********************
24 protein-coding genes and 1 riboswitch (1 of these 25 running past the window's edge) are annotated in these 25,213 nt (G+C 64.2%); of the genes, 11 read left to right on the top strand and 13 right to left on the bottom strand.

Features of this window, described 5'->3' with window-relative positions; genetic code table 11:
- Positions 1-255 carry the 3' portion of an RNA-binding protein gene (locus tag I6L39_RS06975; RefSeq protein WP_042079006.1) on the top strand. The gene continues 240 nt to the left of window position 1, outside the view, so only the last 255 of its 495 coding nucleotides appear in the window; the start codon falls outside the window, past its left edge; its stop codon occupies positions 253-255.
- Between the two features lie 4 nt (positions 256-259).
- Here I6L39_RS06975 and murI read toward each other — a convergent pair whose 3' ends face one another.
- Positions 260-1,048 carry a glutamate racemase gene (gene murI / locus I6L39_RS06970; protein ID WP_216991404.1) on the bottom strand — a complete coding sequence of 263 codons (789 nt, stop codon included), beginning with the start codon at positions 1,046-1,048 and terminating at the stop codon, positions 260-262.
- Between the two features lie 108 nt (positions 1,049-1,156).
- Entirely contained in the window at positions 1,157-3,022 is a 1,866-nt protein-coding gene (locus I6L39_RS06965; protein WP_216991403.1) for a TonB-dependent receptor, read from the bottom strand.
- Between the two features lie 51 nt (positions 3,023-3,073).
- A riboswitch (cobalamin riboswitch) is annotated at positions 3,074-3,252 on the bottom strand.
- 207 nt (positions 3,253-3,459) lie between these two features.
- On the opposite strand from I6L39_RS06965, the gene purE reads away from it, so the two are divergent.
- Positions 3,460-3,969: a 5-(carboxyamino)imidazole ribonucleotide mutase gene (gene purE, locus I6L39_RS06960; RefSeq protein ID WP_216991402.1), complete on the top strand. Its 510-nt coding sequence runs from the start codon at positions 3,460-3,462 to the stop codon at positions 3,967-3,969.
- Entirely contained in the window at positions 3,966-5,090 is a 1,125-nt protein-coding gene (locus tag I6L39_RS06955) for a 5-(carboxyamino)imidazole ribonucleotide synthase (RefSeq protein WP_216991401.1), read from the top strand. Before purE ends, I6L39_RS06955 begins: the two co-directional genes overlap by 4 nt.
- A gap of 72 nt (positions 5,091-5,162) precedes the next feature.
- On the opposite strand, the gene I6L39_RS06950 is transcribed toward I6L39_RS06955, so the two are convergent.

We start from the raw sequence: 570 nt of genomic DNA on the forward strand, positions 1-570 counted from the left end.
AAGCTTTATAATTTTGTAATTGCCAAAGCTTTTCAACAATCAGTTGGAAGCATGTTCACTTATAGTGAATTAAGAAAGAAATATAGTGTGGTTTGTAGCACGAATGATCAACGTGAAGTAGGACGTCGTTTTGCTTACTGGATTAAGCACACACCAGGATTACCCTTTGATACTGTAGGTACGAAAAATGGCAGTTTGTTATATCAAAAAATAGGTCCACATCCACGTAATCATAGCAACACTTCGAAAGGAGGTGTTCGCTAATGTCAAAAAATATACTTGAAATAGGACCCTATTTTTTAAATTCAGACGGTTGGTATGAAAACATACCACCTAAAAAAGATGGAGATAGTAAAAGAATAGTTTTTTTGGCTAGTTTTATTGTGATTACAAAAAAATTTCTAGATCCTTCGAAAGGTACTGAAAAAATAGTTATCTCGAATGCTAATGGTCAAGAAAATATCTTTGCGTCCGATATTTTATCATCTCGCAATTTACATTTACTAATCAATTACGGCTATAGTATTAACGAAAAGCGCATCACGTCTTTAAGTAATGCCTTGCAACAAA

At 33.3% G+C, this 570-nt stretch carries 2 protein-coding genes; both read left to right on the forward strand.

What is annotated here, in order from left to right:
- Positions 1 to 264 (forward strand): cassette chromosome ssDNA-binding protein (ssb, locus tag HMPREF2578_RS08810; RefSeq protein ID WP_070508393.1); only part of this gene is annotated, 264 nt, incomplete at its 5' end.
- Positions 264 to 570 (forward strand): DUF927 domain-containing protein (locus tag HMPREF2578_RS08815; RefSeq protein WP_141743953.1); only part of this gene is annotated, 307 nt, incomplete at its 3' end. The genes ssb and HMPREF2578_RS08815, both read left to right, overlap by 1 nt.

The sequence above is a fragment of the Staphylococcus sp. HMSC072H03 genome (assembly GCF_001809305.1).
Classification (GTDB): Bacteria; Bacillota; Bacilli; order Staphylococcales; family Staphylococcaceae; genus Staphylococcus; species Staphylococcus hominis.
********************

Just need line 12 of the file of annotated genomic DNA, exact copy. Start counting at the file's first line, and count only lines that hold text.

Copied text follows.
- On the opposite strand from I6L39_RS06965, the gene purE reads away from it, so the two are divergent.